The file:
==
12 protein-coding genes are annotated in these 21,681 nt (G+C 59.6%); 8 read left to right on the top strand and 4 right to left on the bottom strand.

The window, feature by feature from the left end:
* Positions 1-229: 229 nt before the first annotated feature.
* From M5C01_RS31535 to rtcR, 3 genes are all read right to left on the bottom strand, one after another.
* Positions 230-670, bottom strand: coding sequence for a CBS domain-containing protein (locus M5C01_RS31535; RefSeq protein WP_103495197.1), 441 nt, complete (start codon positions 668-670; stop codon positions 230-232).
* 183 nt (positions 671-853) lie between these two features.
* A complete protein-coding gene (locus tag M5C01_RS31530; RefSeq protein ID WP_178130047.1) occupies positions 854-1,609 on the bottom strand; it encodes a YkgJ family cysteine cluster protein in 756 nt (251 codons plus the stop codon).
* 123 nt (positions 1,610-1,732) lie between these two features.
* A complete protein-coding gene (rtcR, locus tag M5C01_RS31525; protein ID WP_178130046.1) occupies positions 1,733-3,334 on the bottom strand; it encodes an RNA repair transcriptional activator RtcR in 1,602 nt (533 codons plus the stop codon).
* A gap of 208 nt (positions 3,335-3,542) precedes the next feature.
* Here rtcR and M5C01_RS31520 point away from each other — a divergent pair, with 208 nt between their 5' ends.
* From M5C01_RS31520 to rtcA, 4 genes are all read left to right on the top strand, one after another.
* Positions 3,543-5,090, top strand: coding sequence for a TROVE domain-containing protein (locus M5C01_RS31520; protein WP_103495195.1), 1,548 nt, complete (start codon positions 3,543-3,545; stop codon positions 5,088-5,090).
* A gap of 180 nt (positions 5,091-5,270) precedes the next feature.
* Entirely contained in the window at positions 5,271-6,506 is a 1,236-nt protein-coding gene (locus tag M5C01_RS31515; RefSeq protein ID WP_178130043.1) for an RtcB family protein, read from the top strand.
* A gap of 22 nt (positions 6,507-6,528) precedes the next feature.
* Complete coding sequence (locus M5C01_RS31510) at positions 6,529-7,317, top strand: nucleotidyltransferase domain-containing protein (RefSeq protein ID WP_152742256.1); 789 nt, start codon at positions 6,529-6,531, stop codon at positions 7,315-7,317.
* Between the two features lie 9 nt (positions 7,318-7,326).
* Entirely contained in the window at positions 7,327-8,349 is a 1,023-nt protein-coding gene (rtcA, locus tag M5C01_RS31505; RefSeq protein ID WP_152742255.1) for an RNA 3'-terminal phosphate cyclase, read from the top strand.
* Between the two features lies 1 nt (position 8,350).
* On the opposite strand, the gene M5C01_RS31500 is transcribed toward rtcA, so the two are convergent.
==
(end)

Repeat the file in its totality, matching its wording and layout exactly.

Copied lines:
12 protein-coding genes are annotated in these 21,681 nt (G+C 59.6%); 8 read left to right on the top strand and 4 right to left on the bottom strand.

The window, feature by feature from the left end:
* Positions 1-229: 229 nt before the first annotated feature.
* From M5C01_RS31535 to rtcR, 3 genes are all read right to left on the bottom strand, one after another.
* Positions 230-670, bottom strand: coding sequence for a CBS domain-containing protein (locus M5C01_RS31535; RefSeq protein WP_103495197.1), 441 nt, complete (start codon positions 668-670; stop codon positions 230-232).
* 183 nt (positions 671-853) lie between these two features.
* A complete protein-coding gene (locus tag M5C01_RS31530; RefSeq protein ID WP_178130047.1) occupies positions 854-1,609 on the bottom strand; it encodes a YkgJ family cysteine cluster protein in 756 nt (251 codons plus the stop codon).
* 123 nt (positions 1,610-1,732) lie between these two features.
* A complete protein-coding gene (rtcR, locus tag M5C01_RS31525; protein ID WP_178130046.1) occupies positions 1,733-3,334 on the bottom strand; it encodes an RNA repair transcriptional activator RtcR in 1,602 nt (533 codons plus the stop codon).
* A gap of 208 nt (positions 3,335-3,542) precedes the next feature.
* Here rtcR and M5C01_RS31520 point away from each other — a divergent pair, with 208 nt between their 5' ends.
* From M5C01_RS31520 to rtcA, 4 genes are all read left to right on the top strand, one after another.
* Positions 3,543-5,090, top strand: coding sequence for a TROVE domain-containing protein (locus M5C01_RS31520; protein WP_103495195.1), 1,548 nt, complete (start codon positions 3,543-3,545; stop codon positions 5,088-5,090).
* A gap of 180 nt (positions 5,091-5,270) precedes the next feature.
* Entirely contained in the window at positions 5,271-6,506 is a 1,236-nt protein-coding gene (locus tag M5C01_RS31515; RefSeq protein ID WP_178130043.1) for an RtcB family protein, read from the top strand.
* A gap of 22 nt (positions 6,507-6,528) precedes the next feature.
* Complete coding sequence (locus M5C01_RS31510) at positions 6,529-7,317, top strand: nucleotidyltransferase domain-containing protein (RefSeq protein ID WP_152742256.1); 789 nt, start codon at positions 6,529-6,531, stop codon at positions 7,315-7,317.
* Between the two features lie 9 nt (positions 7,318-7,326).
* Entirely contained in the window at positions 7,327-8,349 is a 1,023-nt protein-coding gene (rtcA, locus tag M5C01_RS31505; RefSeq protein ID WP_152742255.1) for an RNA 3'-terminal phosphate cyclase, read from the top strand.
* Between the two features lies 1 nt (position 8,350).
* On the opposite strand, the gene M5C01_RS31500 is transcribed toward rtcA, so the two are convergent.